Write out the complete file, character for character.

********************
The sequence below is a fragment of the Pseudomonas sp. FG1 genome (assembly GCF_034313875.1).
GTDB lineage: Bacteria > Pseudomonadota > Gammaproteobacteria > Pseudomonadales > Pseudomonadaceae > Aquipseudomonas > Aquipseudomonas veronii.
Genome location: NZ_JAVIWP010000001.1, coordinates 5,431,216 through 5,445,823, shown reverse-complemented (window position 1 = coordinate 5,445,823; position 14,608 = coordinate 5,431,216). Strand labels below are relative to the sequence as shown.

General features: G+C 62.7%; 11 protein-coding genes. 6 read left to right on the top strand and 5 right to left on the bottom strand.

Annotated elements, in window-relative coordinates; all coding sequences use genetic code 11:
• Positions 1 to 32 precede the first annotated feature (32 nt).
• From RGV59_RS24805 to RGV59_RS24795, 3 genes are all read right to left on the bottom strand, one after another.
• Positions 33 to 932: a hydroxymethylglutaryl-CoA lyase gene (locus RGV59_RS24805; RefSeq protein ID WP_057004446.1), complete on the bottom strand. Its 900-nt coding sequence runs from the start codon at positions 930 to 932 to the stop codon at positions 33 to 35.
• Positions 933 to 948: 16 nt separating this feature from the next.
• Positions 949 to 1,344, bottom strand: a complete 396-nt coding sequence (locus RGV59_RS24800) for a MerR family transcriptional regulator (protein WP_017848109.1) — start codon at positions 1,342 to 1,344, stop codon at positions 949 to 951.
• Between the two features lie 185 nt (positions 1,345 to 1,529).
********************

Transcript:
The sequence below is a fragment of the Pseudomonas sp. FG1 genome (assembly GCF_034313875.1).
GTDB lineage: Bacteria > Pseudomonadota > Gammaproteobacteria > Pseudomonadales > Pseudomonadaceae > Aquipseudomonas > Aquipseudomonas veronii.
Genome location: NZ_JAVIWP010000001.1, coordinates 5,431,216 through 5,445,823, shown reverse-complemented (window position 1 = coordinate 5,445,823; position 14,608 = coordinate 5,431,216). Strand labels below are relative to the sequence as shown.

General features: G+C 62.7%; 11 protein-coding genes. 6 read left to right on the top strand and 5 right to left on the bottom strand.

Annotated elements, in window-relative coordinates; all coding sequences use genetic code 11:
• Positions 1 to 32 precede the first annotated feature (32 nt).
• From RGV59_RS24805 to RGV59_RS24795, 3 genes are all read right to left on the bottom strand, one after another.
• Positions 33 to 932: a hydroxymethylglutaryl-CoA lyase gene (locus RGV59_RS24805; RefSeq protein ID WP_057004446.1), complete on the bottom strand. Its 900-nt coding sequence runs from the start codon at positions 930 to 932 to the stop codon at positions 33 to 35.
• Positions 933 to 948: 16 nt separating this feature from the next.
• Positions 949 to 1,344, bottom strand: a complete 396-nt coding sequence (locus RGV59_RS24800) for a MerR family transcriptional regulator (protein WP_017848109.1) — start codon at positions 1,342 to 1,344, stop codon at positions 949 to 951.
• Between the two features lie 185 nt (positions 1,345 to 1,529).